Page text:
I lost sleep worrying how my children would ever catch up with others and survive in school.
I lost my pride begging for help when it seemed overwhelming.
I lost my strength in the never-ending battles for support.

Caring becamee all-encompassing. Autism became a way of life. When the day came and my children finally started school I was sat writing social stories, printing out visuals, finding games to support them or researching online to help them. And when I wasn’t focussed on my own children I was supporting other families in the same situation. I had redefined ‘me’. I lost myself in my children and their needs. I lost part of me to autism.

A friend asked me recently how I was enjoying my free time now both my children were both at school. I had to think twice about what free time even was!

I thought my children were lost in the world of autism. It turns out I have been trying to find myself recently and realised I am just as lost as they are, if not more.

There is more to me than being a carer. There is more to me that being an autism parent. For my own sanity and mental health I need to find who I am again. Did you know you can be a wonderful parent, a great carer and even a warrior autism mum and still do something else besides look after your children full-time? In fact I am sure the more I actually find myself the better I will be at the rest of it all.

I have gained so much as a person, a mother, a wife and a friend these last few years. Raising two children with autism is making me stronger, more confident, more out-going and more aware of others. I have become resourceful, educated, thick-skinned and bolder. I cry more but I also celebrate more. I have learnt to listen when there are no words to hear and pray like I have never prayed before. I am a different ‘me’ to the one I was six years ago.

I tried to find myself recently and I thought I was lost. It turns out I have just been cocooned in a world of caring, disability, the high support needs of my children and everything else that has entailed. It is now time to take hold of all I have gained and rediscover me.

I want to thank these two for making me a better ”me’ thanĀ I ever thought I could be.

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My best friends…the beautiful flowers

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Sometimes I just don’t want to know about my daughters day at school. It seems contrary to all good parenting advice but when I asked my six-year-old whether she had any friends the other day she told me she spends her outside social time at school talking to and looking at the “beautiful flowers”. I just can’t bear to hear any more.

I know the school well. I know the names of every single child in her class. I even volunteer within the school for several hours a week. I talk to the Head on first name terms.

My daughter is not being bullied. She is just unable to play with the other children. Her social skills are limited. She takes what the other children say in a very literal way. She is vulnerable. Her interests are far different to the others of her age and ability. She is socially isolated and happy in her own world. She is surrounded by children who know and understand popular culture, current television characters and have physical skills she has yet to even attempt. She has only one current interest which not one other child in the class have even heard of. She is a little girl with autism in a world of mainstream children.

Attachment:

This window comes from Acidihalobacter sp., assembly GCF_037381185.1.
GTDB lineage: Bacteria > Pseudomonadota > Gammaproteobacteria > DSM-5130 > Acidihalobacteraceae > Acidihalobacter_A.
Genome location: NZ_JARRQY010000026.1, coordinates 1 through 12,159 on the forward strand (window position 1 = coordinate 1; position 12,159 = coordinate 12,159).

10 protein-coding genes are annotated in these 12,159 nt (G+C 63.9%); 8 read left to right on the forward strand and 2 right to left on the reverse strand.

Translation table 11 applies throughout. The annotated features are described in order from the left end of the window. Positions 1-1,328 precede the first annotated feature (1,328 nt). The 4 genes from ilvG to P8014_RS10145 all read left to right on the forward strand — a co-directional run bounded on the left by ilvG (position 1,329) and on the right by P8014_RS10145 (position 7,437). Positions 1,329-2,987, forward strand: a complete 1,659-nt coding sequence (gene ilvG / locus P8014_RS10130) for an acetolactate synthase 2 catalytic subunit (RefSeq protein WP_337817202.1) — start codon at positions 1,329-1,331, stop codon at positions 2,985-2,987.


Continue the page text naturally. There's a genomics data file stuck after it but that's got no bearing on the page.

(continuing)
Her perception of what goes on in school is so different from the other children. Where others listen to a story she will home in on that one child who is biting their nails and tell me at home how biting your nails is not good and that child should have been told to stop. It is only when I deduce that the children were sitting on the carpet that I figure she was perhaps having a class story. Her tales of school are all about what children did to break the rules, whose name was taken down the tree today (a behavioural chart used in the class) and who touched her and when (she hates being touched!).

Try as I may she can not grasp that the world can be seen another way. Her autism prevents her from seeing things from other people’s viewpoints. And this is impacting on so much now. Even in the simplest tasks like reading. When I asked her the other night why she still had the same few words home to practice when I was confident in her ability to know those words she said, “I read them to you mummy so why do I have to read them to the teacher too?” It was a genuine question. In her mind she knows them. She knows that and I know that so why would her teacher not know the same thing? She is genuinely ‘blind’ to the fact the teacher will not know she knows them without her reading them to the teacher. The same way she thinks I know exactly what goes on in school because she does so why would I not too?

This is happening to so many children. ‘Inclusion’ is the way to go apparently. It is a very delicate balance between what is right for my child (and many like her) academically whilst balancing the child’s social and emotional wellbeing. School is like a mini real world where she will be misunderstood, become confused at things others find easy and just interpret everything in a different way.

She is the proverbial round peg in a square hole. It is about allowing her to be her, allowing her to be autistic but balancing that against her mental wellbeing and self-esteem when she seems so different. It is a very difficult balance and one that needs very careful monitoring.

So today as I walked my beautiful daughter home from school, with trepidation, I once again asked her how her day had been. “Oh mummy, wait until I tell you what happened to my friends today…” It was beautiful to hear her happy, animated and excited and talking about that elusive thing we call ‘friends’.

Has someone lost a tooth, had a birthday, had a new baby brother or sister, or even asked her to play I silently wondered.

“My friends, the beautiful flowers, opened up for the first time today and now they look even more beautiful!”